A dire drought that has plagued Texas and parts of Oklahoma expanded across the key farming state of Kansas over the last week, adding to struggles of wheat farmers already dealing with weather-ravaged fields. Harvest in Kansas, the top U.S. wheat-growing state, is set to begin within weeks. But a report issued Thursday by a consortium of climatologists said the three most severe levels of drought spread across the state over the last week, with the most dire conditions concentrated in the key wheat-growing south-central and southwest parts. “It is pretty bad,” said Kansas state climatologist Mary Knapp. “For a lot of these areas… the last significant rainfall was in July of last year.” Kansas now has 50 percent of the state suffering severe levels of drought or worse, up from 41 percent last week, according to the Drought Monitor report. Just three months ago, less than 4 percent of Kansas was suffering severe drought or worse. The drought is eroding production potential at a time when every bushel counts.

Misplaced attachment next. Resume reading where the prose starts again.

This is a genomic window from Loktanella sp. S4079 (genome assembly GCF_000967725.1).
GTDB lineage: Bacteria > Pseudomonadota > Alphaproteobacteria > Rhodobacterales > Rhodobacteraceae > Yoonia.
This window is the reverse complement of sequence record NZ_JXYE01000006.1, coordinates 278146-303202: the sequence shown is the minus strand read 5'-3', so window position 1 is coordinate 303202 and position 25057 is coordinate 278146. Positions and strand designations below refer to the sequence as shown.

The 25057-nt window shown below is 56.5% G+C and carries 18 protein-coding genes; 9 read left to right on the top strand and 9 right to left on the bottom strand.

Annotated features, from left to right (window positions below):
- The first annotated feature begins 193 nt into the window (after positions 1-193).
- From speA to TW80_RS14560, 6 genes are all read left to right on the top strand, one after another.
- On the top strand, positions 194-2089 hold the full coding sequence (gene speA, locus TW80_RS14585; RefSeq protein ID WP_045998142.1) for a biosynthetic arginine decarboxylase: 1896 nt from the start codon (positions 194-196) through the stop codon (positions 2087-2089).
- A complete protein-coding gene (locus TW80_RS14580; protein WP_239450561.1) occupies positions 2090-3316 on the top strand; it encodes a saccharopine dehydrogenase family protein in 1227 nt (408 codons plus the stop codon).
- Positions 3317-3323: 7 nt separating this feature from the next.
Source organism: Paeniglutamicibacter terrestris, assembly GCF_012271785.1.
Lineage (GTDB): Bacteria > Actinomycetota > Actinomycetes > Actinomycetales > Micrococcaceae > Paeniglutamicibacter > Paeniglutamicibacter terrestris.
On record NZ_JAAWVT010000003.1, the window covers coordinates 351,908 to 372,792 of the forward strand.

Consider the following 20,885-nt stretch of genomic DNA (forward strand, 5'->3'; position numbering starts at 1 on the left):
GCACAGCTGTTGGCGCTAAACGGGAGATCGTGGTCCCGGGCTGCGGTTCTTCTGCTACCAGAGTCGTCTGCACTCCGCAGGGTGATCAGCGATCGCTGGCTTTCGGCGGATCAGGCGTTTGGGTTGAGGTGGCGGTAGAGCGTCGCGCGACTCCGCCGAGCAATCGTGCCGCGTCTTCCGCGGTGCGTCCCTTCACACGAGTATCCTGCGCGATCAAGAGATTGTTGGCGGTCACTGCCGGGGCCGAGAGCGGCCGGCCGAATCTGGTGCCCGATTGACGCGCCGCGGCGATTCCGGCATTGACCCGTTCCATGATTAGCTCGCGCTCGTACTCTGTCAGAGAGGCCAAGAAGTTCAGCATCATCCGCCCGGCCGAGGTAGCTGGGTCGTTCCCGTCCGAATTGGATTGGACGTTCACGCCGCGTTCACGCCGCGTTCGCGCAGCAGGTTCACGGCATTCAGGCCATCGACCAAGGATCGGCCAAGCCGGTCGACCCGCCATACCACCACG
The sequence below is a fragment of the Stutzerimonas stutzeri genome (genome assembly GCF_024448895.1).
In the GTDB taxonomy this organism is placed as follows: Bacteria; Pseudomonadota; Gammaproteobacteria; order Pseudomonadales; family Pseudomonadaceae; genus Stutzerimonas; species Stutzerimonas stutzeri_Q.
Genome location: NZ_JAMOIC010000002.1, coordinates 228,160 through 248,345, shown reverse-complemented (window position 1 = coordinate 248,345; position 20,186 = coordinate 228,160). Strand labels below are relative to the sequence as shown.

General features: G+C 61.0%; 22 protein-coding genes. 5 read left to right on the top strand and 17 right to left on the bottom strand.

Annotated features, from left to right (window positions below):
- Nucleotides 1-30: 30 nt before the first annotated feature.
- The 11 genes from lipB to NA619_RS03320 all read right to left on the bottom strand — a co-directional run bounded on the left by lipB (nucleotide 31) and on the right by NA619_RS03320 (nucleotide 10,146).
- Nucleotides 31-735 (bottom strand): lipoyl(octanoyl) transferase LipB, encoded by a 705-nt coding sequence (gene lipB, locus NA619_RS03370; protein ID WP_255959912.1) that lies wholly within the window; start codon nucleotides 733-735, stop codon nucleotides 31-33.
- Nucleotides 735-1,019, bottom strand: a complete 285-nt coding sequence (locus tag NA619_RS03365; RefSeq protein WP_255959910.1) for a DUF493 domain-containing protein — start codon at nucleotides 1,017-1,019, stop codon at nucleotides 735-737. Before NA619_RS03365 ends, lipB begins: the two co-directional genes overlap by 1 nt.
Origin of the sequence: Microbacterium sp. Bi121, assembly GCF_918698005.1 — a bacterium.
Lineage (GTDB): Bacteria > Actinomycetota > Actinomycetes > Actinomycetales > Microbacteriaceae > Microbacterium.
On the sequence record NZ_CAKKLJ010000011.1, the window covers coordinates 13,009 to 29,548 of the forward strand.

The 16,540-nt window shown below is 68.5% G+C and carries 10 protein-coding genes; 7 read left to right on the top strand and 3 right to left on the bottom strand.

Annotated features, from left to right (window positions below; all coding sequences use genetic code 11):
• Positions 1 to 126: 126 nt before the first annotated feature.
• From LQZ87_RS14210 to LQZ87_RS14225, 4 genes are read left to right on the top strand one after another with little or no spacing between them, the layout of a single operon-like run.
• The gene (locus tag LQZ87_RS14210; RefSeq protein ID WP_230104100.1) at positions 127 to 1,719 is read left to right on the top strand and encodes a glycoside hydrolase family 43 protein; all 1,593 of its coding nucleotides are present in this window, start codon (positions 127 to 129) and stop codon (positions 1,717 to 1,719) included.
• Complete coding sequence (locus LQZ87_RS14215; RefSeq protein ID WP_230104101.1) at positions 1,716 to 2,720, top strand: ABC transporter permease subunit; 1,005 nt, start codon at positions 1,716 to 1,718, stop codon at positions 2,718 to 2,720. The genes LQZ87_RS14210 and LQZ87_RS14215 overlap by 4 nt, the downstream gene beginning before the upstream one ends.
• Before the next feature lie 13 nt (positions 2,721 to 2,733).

Critics say it’s a chemical that could cause infertility or cancer, while others see it speeding the growth of super weeds and causing worrying changes to plants and soil. Backers say it is safe and has made a big contribution to food production. It’s glyphosate, the key – but controversial – ingredient in Roundup herbicide and the top selling weed killer used worldwide. For more than 30 years, glyphosate has been embraced for its ability to make farming easier by wiping out weeds in corn, soybean and cotton fields, and for keeping gardens and golf courses pristine. But the chemical touted as a safe, affordable and critical part of global food production, is now at a crossroads. Amid rising voices of alarm, regulators in the United States and Canada are conducting a formal review of glyphosate’s safety, lawsuits are pending and some groups are calling for a global ban.